I have so many reasons to be on Facebook.
I live far away from most of my family and friends. Solution? Facebook.
I work in a relatively isolated profession where my colleagues are spread all over the country and even world. Solution? Facebook.
I write stuff that I’d like people to read? Partial solution? Facebook.
I like to be entertained by witty comments on current events and cultural trends. Solution? Facebook.
I often get stuck with my work and need a distraction. MAJOR PROBLEM: Facebook
It’s so easy to just check Facebook one more time… just one more time… OK, just one more time… MAJOR PROBLEM: Facebook
Despite the benefits of connecting with friends, family, and colleagues over social media, it has a way of invading my free time that should be devoted to family, house work, and, if I’m lucky, a bit of reading. Social media offers me a quick out when I hit a slow point in my day, a difficult part of a project, or a minute of free time in the evening.
I’ve already enjoyed the benefits of the SelfControl App that shuts down any sites I’ve specified for a set period of time. It’s amazing what I can get done at work once I turn on the app and have no entertainment recourses for 45 minutes.
However, the invasion of social media into my free time has been a major concern. There simply aren’t clear lines for me between work time and family time on social media. I’m always connecting with family AND promoting my work. The two are tied together. Feeling the need for stronger boundaries, I opted to set up a limited social media fast for Lent:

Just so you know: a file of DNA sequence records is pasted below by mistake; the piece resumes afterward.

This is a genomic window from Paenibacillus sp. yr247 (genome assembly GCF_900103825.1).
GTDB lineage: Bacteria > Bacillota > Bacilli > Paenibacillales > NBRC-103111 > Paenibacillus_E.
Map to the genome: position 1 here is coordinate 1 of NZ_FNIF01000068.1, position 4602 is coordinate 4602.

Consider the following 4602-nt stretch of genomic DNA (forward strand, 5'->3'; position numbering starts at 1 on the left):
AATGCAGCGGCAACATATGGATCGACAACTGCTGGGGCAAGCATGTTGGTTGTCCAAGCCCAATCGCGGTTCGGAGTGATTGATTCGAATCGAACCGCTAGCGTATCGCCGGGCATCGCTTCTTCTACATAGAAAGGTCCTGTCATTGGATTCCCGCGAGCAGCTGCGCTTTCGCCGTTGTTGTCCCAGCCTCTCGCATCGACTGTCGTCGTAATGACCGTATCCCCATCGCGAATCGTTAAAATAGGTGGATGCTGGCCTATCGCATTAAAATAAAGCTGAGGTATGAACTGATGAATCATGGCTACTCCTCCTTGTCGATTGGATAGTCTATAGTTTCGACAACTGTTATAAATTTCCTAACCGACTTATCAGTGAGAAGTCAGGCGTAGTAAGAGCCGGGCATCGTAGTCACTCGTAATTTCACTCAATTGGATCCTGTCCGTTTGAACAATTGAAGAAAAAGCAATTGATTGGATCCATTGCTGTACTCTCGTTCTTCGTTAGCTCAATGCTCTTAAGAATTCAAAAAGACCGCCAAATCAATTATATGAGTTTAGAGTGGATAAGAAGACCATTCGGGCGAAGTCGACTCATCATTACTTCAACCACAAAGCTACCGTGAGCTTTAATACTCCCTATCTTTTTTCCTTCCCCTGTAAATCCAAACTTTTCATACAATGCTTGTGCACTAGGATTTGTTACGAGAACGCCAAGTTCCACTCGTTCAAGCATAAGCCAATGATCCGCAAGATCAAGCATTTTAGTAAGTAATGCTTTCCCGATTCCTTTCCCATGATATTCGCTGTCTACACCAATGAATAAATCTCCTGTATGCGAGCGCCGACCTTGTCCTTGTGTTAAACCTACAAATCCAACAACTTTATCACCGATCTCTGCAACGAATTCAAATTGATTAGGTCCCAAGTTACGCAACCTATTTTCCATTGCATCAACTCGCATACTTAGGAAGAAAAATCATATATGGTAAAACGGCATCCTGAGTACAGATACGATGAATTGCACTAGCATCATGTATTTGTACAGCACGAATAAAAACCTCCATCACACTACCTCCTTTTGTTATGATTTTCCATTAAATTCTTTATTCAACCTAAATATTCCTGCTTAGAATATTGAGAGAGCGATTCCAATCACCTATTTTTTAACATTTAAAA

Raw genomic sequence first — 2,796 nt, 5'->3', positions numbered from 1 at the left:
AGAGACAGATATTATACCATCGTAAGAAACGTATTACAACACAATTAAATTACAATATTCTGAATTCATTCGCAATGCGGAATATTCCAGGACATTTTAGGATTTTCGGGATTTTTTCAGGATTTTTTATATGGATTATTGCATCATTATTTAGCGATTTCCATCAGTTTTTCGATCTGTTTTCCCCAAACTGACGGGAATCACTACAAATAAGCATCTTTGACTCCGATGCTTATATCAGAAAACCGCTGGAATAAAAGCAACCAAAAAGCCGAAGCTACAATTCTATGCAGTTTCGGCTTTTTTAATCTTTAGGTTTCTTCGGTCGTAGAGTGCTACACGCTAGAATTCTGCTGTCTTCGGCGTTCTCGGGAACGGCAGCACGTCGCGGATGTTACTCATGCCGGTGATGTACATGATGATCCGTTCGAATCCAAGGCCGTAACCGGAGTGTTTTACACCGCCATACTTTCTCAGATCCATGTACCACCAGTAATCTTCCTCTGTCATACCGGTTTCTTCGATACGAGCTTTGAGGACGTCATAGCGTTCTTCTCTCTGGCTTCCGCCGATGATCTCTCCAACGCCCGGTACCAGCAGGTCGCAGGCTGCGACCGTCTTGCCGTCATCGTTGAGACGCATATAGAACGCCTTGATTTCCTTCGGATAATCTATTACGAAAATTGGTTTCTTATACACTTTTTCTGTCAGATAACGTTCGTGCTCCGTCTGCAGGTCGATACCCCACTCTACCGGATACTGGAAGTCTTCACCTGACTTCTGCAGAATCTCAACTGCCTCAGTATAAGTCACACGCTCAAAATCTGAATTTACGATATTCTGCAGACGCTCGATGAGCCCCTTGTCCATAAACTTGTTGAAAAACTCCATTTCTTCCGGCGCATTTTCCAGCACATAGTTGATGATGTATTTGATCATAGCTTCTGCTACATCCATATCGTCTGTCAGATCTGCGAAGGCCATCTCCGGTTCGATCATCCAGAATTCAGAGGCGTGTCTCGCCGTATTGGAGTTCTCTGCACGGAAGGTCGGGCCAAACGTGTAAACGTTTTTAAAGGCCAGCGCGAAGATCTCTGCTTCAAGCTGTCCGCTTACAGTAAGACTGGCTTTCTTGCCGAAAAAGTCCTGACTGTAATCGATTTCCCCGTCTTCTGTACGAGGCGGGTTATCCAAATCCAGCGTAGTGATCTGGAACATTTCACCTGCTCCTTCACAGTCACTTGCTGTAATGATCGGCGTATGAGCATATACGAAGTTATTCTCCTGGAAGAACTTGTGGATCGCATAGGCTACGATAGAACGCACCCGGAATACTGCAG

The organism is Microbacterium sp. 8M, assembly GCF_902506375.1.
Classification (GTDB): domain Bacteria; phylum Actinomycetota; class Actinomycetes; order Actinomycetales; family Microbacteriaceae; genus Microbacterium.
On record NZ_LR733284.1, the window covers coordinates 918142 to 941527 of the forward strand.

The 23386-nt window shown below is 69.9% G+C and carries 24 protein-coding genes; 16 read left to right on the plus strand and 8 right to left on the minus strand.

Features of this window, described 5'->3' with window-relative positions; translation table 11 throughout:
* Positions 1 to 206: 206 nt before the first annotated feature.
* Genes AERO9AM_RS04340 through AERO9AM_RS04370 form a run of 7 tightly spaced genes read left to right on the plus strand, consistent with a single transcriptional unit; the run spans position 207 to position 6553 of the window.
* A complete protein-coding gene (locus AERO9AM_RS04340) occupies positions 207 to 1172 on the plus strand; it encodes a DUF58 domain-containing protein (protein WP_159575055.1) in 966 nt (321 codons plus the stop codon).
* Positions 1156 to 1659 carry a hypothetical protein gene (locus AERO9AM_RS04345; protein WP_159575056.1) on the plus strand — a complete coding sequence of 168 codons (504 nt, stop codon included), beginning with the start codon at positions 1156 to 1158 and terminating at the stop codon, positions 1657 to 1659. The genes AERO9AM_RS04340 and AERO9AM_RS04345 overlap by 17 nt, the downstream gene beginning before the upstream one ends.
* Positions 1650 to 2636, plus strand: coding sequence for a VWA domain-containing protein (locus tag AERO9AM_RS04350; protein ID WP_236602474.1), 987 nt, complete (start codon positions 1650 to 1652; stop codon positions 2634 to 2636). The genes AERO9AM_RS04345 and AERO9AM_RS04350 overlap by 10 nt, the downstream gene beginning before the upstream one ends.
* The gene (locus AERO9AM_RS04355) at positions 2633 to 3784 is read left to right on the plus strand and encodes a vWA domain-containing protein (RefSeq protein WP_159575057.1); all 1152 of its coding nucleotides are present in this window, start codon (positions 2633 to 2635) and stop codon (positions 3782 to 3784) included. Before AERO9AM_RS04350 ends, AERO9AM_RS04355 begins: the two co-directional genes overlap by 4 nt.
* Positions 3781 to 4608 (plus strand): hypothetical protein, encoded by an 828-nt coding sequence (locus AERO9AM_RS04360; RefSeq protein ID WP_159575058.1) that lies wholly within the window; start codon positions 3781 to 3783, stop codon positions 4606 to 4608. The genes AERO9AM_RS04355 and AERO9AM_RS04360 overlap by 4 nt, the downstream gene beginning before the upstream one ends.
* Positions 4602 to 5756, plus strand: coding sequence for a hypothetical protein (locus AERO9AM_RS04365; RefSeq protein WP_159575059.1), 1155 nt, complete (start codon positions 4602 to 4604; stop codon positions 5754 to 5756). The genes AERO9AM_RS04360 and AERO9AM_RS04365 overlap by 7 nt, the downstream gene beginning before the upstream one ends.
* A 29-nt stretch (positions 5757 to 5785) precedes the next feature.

No social media after 5 pm on weekdays.
No social media on the weekends.
I’ve learned two really important things about myself so far during this fast.
First, I Read a Lot More.
That’s not really a shocker. Without my 5,10, or 20 minute detours into social media, I often find myself looking for something to do in the evening if I’m giving the baby a cat nap or spending a little free time on the couch. Without the siren call of Facebook, the latest Richard Rohr book added to my collection, Eager to Love, quickly shoots to the top of my list of things to do.
Second, I Complain a Lot Less
I would have told you that I’m more of a joking complainer. I’m often tongue in cheek, right? Well, no, actually. I never realized how much of social media is actually just a litany of complaints for me until I set some boundaries around myself.
These limits have helped me see the ways I’ve “wasted” my tweets and status updates with complaints.
Mind you, some complaints are warranted. If I can’t rant about my hockey teams on social media, then I don’t really know what else I can do with it. However, each time I’m tempted to complain about the baby’s failed nap, a toddler tantrum, or yet another quirky, boundary-invading person at the café, I now stop and think about what I’m about to do. More often than not, I need to either get back to work, get back to my family, or, if I’m set on complaining, shift my sights on my hockey teams.
What Happens After Lent?
I love Lent because it offers a chance to experiment and test out which areas of my life are unhealthy and unbalanced. If giving up something like social media on the weekends feels like such an enormous burden, then it sure seems like some boundaries are really needed.
A few weeks into Lent, I’m sensing that these boundaries are going to become my new normal. Not that I WANT them to be the new normal. Rather, I don’t want these social media boundaries, and that’s what tells me I need them.
What are you fasting from during Lent?
Do you have any lessons or changes to report at this point?
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The price goes up on March 11, 2015 when it officially releases.